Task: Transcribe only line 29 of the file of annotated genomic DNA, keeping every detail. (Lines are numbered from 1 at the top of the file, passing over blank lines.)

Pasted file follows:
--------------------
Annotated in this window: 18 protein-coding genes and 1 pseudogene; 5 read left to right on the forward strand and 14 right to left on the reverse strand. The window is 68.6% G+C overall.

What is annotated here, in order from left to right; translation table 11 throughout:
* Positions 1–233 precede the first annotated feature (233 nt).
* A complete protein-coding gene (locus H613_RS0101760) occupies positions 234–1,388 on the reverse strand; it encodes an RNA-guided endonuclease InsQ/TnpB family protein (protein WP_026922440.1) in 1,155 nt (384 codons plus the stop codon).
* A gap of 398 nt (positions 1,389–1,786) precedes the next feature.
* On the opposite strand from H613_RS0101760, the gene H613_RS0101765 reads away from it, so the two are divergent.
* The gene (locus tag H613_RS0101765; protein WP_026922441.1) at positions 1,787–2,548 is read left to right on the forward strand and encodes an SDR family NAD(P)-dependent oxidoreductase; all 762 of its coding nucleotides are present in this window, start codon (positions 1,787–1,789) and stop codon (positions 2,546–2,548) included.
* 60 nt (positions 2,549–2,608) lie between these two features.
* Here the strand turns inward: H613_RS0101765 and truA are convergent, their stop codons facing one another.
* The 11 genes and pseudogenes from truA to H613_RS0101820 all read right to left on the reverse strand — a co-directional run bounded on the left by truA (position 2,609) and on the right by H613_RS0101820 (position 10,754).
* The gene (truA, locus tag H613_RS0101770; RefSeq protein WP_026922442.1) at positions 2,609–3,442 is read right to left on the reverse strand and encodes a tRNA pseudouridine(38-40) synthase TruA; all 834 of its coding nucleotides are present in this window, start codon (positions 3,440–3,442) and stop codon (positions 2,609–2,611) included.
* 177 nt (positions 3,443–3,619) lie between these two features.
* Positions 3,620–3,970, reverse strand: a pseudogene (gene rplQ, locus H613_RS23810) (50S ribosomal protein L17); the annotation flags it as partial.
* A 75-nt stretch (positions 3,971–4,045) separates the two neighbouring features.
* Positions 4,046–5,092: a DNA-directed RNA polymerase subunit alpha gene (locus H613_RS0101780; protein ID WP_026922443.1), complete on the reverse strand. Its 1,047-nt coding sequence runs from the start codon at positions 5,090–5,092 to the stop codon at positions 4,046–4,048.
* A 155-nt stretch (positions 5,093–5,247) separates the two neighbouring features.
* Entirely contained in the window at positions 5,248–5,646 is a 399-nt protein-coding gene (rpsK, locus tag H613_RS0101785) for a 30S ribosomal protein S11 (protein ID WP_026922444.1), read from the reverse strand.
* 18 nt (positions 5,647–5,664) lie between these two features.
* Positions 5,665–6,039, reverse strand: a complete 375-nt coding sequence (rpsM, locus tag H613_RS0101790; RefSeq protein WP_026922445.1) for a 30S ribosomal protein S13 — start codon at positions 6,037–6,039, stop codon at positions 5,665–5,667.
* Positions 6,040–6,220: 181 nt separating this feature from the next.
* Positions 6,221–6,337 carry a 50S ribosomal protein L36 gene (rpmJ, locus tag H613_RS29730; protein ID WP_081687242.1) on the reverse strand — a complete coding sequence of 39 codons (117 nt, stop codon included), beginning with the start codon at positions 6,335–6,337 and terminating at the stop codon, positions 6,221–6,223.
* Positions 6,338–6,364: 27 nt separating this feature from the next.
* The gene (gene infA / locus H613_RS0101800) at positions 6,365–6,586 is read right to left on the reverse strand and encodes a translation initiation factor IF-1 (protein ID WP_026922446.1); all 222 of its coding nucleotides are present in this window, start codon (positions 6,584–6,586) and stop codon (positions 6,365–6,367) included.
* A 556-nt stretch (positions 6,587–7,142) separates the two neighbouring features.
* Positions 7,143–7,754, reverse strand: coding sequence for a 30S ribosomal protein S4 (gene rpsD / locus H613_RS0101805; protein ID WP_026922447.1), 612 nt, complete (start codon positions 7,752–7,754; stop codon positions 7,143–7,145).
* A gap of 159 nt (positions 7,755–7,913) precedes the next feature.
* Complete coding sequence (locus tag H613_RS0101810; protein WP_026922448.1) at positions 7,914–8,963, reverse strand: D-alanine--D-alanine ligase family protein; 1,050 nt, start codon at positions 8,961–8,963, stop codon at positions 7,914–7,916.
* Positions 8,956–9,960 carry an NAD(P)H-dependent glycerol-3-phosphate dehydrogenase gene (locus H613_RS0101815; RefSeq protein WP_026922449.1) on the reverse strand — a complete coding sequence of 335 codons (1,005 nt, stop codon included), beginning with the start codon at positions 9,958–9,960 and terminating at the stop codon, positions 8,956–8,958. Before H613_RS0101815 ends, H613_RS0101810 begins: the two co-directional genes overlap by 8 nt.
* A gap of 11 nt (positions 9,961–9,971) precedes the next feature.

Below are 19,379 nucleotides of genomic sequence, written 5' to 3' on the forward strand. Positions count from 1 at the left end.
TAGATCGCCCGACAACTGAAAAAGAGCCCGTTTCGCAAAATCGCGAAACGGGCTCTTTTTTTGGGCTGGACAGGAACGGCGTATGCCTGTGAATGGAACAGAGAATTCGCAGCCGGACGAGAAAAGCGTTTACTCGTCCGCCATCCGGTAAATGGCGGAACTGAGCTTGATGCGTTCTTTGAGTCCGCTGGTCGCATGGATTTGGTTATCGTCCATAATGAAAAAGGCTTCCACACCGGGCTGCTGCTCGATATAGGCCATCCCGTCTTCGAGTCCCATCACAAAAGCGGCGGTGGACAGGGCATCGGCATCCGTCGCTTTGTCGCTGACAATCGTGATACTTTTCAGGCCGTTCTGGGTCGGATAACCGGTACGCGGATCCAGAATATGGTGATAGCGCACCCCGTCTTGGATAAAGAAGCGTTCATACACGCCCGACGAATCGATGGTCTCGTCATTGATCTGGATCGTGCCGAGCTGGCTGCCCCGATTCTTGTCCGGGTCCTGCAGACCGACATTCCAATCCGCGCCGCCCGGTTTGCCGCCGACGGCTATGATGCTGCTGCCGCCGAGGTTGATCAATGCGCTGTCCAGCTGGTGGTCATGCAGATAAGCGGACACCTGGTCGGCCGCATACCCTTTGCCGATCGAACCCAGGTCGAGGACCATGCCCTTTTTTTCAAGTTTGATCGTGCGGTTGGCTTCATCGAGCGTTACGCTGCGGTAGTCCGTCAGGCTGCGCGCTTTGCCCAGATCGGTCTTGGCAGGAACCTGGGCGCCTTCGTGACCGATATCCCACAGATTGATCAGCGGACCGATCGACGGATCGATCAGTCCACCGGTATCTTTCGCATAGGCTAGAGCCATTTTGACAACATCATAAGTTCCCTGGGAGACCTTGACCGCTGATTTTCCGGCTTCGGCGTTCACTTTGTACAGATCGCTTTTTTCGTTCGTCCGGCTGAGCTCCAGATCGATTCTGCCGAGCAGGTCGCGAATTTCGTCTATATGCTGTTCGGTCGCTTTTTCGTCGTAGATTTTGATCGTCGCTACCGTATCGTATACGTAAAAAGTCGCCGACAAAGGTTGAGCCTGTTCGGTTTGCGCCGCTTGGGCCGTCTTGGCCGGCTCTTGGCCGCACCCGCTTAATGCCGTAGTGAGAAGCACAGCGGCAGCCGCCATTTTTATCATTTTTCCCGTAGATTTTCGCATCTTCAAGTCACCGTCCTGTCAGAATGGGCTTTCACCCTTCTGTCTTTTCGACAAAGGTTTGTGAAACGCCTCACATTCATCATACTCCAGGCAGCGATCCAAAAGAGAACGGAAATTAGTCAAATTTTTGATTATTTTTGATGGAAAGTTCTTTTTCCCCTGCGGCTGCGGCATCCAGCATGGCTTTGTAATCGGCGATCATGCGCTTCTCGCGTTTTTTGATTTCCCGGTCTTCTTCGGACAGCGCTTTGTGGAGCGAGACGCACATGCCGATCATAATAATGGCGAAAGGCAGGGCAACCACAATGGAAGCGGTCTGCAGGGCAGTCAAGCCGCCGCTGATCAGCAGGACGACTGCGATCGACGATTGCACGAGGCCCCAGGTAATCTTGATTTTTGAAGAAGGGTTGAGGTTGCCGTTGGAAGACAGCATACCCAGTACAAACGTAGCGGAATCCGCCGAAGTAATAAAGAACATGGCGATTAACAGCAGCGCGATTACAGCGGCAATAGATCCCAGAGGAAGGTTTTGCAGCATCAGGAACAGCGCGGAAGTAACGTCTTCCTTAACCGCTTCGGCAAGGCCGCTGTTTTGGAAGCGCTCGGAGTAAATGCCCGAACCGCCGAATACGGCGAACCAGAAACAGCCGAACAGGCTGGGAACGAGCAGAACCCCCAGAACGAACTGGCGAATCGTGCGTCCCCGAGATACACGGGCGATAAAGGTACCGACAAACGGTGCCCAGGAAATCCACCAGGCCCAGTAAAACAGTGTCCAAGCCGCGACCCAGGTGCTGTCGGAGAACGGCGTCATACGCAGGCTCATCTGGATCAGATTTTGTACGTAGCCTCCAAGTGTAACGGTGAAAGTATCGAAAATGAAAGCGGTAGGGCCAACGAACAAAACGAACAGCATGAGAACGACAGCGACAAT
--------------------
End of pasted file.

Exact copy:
* A gap of 11 nt (positions 9,961–9,971) precedes the next feature.